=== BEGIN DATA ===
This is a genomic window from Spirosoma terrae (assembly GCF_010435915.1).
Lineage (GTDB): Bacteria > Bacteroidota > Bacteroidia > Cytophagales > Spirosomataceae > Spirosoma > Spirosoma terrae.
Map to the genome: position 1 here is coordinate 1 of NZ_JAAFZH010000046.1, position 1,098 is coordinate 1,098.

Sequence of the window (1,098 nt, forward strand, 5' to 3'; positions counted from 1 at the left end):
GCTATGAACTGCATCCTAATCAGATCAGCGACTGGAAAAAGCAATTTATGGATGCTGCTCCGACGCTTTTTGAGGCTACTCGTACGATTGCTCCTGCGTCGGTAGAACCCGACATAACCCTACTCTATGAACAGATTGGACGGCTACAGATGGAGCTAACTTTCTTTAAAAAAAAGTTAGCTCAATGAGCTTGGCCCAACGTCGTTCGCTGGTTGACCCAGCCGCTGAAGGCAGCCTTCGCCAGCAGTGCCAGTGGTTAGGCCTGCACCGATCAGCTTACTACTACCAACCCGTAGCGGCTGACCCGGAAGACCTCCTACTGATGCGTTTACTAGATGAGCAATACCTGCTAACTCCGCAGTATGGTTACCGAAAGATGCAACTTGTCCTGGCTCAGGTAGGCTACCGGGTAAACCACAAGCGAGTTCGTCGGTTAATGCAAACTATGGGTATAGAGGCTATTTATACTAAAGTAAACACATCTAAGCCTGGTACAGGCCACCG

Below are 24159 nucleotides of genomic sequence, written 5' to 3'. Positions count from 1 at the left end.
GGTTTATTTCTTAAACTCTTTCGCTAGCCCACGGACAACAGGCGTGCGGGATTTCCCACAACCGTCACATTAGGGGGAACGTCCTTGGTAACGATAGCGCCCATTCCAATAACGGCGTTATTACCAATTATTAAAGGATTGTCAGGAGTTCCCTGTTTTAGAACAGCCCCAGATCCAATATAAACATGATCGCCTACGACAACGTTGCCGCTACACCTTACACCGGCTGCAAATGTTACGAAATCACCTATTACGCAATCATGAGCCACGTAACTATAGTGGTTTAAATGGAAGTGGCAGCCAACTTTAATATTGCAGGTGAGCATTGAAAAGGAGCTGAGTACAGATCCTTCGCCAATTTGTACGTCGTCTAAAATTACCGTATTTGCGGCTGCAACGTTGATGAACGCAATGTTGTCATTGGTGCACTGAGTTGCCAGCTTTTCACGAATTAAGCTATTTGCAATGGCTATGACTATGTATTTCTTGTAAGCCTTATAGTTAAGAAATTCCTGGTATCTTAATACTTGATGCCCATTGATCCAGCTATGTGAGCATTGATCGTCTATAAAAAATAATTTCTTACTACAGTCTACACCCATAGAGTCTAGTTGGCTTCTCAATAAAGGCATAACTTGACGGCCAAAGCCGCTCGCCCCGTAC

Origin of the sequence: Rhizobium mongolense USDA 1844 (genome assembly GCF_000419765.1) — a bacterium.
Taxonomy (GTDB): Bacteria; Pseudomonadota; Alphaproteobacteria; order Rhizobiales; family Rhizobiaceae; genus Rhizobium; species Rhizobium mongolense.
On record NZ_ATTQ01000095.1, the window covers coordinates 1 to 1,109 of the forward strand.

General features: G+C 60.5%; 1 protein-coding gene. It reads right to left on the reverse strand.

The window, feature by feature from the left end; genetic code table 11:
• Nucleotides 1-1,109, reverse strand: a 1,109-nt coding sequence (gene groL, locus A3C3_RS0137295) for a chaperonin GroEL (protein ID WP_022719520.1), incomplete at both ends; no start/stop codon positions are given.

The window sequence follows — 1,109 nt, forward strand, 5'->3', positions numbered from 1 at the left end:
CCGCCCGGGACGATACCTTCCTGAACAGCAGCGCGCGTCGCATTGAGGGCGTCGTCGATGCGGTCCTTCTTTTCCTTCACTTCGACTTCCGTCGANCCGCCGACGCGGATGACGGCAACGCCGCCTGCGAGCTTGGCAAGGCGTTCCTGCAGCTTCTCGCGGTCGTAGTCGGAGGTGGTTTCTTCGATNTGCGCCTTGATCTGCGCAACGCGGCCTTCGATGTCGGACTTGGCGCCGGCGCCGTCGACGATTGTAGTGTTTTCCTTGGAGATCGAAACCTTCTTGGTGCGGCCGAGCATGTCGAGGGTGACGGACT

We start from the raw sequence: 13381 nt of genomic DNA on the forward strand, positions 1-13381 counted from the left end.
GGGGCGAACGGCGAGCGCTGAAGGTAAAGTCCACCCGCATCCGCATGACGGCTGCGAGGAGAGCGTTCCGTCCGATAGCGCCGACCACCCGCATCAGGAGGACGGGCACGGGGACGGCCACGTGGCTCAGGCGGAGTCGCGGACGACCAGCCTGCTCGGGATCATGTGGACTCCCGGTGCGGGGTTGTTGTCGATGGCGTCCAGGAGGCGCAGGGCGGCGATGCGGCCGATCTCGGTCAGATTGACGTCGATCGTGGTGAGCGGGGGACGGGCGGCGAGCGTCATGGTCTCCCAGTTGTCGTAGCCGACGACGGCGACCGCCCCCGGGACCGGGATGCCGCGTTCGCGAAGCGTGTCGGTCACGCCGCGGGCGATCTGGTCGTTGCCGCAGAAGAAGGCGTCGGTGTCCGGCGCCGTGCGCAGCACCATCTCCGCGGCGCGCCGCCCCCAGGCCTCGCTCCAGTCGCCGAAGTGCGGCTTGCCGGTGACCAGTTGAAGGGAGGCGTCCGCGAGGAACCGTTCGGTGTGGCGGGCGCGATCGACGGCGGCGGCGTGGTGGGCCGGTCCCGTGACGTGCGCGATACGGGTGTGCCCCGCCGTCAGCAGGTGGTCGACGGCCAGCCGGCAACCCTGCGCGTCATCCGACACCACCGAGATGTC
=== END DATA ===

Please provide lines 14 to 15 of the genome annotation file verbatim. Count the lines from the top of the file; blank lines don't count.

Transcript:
The window sequence follows — 1,109 nt, forward strand, 5'->3', positions numbered from 1 at the left end:
CCGCCCGGGACGATACCTTCCTGAACAGCAGCGCGCGTCGCATTGAGGGCGTCGTCGATGCGGTCCTTCTTTTCCTTCACTTCGACTTCCGTCGANCCGCCGACGCGGATGACGGCAACGCCGCCTGCGAGCTTGGCAAGGCGTTCCTGCAGCTTCTCGCGGTCGTAGTCGGAGGTGGTTTCTTCGATNTGCGCCTTGATCTGCGCAACGCGGCCTTCGATGTCGGACTTGGCGCCGGCGCCGTCGACGATTGTAGTGTTTTCCTTGGAGATCGAAACCTTCTTGGTGCGGCCGAGCATGTCGAGGGTGACGGACT